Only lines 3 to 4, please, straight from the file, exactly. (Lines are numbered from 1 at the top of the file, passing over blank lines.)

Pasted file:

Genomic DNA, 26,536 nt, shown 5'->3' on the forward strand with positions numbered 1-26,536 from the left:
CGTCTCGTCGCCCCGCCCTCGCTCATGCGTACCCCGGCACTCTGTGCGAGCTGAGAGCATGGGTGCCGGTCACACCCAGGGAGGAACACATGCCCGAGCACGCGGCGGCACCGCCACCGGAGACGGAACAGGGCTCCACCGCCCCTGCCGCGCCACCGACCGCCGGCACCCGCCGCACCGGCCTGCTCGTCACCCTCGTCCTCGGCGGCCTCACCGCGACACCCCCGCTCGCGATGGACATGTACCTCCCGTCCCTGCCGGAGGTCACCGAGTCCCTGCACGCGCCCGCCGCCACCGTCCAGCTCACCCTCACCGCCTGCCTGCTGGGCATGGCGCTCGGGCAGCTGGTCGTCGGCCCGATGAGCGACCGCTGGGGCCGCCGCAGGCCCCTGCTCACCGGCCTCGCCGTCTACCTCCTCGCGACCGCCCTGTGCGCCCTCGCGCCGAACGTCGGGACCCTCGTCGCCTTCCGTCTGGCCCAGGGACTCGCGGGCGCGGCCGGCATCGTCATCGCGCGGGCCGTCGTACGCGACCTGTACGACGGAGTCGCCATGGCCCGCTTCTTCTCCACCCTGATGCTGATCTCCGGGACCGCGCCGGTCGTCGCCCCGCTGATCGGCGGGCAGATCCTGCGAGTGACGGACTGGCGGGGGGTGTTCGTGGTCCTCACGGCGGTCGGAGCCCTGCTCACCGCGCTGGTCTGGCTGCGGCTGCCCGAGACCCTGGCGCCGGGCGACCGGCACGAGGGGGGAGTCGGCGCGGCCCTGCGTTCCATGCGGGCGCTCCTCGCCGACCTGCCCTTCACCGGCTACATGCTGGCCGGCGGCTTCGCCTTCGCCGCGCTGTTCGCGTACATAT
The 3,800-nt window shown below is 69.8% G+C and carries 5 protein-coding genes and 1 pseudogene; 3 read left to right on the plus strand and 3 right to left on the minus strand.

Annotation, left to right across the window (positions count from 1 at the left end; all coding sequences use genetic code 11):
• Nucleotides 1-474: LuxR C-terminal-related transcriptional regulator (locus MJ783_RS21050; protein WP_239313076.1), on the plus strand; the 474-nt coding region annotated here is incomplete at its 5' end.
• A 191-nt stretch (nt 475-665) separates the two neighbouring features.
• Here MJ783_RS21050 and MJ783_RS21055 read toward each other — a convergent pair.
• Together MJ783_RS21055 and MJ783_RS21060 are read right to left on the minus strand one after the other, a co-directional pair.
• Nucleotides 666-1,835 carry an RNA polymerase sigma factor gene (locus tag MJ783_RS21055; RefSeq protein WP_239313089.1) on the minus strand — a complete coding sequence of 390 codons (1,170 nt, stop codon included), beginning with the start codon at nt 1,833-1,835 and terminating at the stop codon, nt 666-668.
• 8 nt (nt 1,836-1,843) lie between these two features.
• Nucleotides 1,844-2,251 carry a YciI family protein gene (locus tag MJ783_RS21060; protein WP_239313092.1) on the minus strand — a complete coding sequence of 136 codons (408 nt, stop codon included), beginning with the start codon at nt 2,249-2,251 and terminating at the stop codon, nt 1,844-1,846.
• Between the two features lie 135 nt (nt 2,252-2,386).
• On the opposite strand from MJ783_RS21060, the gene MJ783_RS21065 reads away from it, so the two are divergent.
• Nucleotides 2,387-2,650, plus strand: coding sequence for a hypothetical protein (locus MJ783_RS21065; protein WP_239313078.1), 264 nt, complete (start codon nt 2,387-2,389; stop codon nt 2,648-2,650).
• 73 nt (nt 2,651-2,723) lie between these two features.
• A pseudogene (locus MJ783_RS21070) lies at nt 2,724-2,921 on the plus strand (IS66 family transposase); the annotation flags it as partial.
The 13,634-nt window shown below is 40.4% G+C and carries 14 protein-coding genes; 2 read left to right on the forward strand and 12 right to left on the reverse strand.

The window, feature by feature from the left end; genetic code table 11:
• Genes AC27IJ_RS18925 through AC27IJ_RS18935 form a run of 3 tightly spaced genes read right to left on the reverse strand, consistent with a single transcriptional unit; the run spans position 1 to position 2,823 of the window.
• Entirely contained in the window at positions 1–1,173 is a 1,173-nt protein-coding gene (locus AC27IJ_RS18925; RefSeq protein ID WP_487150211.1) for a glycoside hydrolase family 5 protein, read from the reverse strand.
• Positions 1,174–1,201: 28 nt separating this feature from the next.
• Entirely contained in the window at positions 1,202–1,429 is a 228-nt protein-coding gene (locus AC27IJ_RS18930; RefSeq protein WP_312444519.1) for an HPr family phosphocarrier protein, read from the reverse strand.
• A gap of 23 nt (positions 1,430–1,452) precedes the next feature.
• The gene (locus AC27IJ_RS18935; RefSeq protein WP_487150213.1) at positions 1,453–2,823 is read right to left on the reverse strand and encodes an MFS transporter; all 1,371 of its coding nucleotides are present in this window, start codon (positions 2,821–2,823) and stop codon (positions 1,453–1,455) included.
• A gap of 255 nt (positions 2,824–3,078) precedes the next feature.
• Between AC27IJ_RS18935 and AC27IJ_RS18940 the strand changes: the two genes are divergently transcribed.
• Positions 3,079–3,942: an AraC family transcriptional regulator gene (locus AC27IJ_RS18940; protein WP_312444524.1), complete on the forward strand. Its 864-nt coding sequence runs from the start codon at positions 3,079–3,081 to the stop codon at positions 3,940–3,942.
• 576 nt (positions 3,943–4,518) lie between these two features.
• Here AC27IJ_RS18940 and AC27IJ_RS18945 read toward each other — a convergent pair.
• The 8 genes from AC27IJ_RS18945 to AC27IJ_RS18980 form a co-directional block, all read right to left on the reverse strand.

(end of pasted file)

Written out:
The 3,800-nt window shown below is 69.8% G+C and carries 5 protein-coding genes and 1 pseudogene; 3 read left to right on the plus strand and 3 right to left on the minus strand.

Annotation, left to right across the window (positions count from 1 at the left end; all coding sequences use genetic code 11):